ADDED ON: 06/22/2022

How Asexual People Feel Excluded From Queer Spaces, Complicating Their Identity.

06/21/2022 | The Swaddle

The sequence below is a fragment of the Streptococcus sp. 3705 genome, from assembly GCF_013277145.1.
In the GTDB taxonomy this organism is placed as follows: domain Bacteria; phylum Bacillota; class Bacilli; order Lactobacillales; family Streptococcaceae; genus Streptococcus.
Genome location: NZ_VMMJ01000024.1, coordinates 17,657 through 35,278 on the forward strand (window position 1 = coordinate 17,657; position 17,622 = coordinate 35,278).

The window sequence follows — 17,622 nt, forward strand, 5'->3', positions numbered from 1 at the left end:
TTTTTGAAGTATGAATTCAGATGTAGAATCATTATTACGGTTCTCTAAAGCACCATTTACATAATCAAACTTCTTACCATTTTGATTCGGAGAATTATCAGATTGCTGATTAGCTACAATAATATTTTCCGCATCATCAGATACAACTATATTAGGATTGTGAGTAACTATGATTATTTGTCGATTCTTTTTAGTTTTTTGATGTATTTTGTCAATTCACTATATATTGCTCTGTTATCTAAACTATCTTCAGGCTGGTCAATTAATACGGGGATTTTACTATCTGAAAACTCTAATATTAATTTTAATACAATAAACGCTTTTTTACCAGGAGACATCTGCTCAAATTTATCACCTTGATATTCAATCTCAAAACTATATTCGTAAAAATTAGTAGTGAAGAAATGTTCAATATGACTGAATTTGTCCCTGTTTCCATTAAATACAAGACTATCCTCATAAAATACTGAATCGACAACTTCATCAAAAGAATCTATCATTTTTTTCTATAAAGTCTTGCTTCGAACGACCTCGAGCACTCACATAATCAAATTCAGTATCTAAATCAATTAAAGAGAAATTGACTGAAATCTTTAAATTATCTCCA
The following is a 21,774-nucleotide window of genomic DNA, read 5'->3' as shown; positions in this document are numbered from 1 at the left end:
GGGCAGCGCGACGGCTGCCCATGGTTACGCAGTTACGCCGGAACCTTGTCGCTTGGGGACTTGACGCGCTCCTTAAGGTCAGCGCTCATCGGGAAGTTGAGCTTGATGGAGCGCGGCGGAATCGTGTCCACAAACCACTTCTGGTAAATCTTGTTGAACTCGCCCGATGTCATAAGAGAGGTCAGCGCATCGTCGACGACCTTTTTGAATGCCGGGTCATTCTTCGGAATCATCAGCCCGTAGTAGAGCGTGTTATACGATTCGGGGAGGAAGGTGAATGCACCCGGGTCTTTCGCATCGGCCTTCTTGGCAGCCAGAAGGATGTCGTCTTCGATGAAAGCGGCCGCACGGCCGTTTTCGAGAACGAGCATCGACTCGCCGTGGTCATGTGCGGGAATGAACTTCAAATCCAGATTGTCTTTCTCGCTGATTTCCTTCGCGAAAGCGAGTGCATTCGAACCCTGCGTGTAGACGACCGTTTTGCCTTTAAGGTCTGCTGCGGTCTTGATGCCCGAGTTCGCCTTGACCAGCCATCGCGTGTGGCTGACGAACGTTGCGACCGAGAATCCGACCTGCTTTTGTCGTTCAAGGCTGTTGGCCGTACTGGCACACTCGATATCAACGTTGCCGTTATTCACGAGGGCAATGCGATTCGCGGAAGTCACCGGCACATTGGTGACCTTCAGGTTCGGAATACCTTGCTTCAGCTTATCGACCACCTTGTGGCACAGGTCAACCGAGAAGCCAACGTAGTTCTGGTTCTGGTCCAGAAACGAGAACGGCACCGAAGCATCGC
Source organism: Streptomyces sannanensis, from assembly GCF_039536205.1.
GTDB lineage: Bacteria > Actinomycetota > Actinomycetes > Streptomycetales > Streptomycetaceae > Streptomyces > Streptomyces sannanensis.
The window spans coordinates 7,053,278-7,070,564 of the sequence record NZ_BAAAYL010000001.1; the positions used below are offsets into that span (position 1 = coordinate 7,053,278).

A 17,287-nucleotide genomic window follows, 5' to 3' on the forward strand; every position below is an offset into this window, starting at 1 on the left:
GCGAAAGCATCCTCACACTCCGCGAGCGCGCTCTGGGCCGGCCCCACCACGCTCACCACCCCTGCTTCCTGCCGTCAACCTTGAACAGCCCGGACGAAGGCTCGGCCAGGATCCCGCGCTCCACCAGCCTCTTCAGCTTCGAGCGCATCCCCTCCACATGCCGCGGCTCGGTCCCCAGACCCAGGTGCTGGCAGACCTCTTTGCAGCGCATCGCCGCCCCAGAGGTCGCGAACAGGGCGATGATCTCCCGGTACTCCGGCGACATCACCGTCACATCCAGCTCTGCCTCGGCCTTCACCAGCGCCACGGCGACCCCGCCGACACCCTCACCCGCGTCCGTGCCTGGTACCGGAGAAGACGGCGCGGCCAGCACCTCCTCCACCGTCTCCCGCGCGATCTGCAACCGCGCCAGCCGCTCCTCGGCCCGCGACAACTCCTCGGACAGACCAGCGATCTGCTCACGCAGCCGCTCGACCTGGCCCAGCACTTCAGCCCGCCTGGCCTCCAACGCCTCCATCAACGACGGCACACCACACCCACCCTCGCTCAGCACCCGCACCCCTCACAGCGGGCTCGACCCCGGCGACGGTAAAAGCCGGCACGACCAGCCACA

Asexuality is both straightforward and complicated to define. At the outset, it describes the orientation of somebody who doesn’t experience sexual attraction. But this is followed by many caveats: when? In what context? How do you know what attraction isn’t if you don’t know what it is? It’s why asexuality is often considered to exist on a wider spectrum than other queer identities – but this, precisely, is what makes it confusing as a label for many. Not knowing whether and where you fit in can lead to a state of limbo – not quite queer, but not quite not queer either. Asexuality shares a particularly tumultuous relationship with queerness. Where queerness has been defined by sex – expressing it, having it, and most importantly, taking pride in it – asexuality decenters the primacy of sex in our culture. Technically, the “A” in LGBTQIA stands for asexual – but it doesn’t always feel that way. “There’s this imposter syndrome of sorts… and it is definitely exacerbated with other queer people saying the things that make us feel insecure in the community in the first place. Things like how ‘everyone takes time to like someone’ or ‘you’re straight passing so you aren’t really queer,’” says Anandi, 25. She grew up in Tirupathi, a small town in Andhra Pradesh. She knew she was asexual long before she found the words to express it. When that happened, it was like “a switch flipped.”

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